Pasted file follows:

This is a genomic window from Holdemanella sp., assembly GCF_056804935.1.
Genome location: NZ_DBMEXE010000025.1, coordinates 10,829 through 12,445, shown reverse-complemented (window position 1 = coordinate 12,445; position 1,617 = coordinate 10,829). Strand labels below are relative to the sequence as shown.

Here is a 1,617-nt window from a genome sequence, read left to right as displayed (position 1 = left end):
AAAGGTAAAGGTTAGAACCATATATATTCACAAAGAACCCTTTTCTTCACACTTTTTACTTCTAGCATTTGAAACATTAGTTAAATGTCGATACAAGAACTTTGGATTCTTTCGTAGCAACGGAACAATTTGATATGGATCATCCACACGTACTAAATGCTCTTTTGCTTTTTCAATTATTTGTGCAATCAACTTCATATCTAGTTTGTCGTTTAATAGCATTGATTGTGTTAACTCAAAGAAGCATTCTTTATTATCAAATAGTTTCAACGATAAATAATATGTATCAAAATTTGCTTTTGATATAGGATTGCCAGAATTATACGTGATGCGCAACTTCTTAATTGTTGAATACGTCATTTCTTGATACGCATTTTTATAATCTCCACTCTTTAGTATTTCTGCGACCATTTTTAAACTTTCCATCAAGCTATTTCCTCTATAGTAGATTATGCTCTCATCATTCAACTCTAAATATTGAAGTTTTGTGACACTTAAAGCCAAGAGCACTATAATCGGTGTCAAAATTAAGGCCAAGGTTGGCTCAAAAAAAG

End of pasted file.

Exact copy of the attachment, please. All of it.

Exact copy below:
This is a genomic window from Holdemanella sp., assembly GCF_056804935.1.
Genome location: NZ_DBMEXE010000025.1, coordinates 10,829 through 12,445, shown reverse-complemented (window position 1 = coordinate 12,445; position 1,617 = coordinate 10,829). Strand labels below are relative to the sequence as shown.

Here is a 1,617-nt window from a genome sequence, read left to right as displayed (position 1 = left end):
AAAGGTAAAGGTTAGAACCATATATATTCACAAAGAACCCTTTTCTTCACACTTTTTACTTCTAGCATTTGAAACATTAGTTAAATGTCGATACAAGAACTTTGGATTCTTTCGTAGCAACGGAACAATTTGATATGGATCATCCACACGTACTAAATGCTCTTTTGCTTTTTCAATTATTTGTGCAATCAACTTCATATCTAGTTTGTCGTTTAATAGCATTGATTGTGTTAACTCAAAGAAGCATTCTTTATTATCAAATAGTTTCAACGATAAATAATATGTATCAAAATTTGCTTTTGATATAGGATTGCCAGAATTATACGTGATGCGCAACTTCTTAATTGTTGAATACGTCATTTCTTGATACGCATTTTTATAATCTCCACTCTTTAGTATTTCTGCGACCATTTTTAAACTTTCCATCAAGCTATTTCCTCTATAGTAGATTATGCTCTCATCATTCAACTCTAAATATTGAAGTTTTGTGACACTTAAAGCCAAGAGCACTATAATCGGTGTCAAAATTAAGGCCAAGGTTGGCTCAAAAAAAG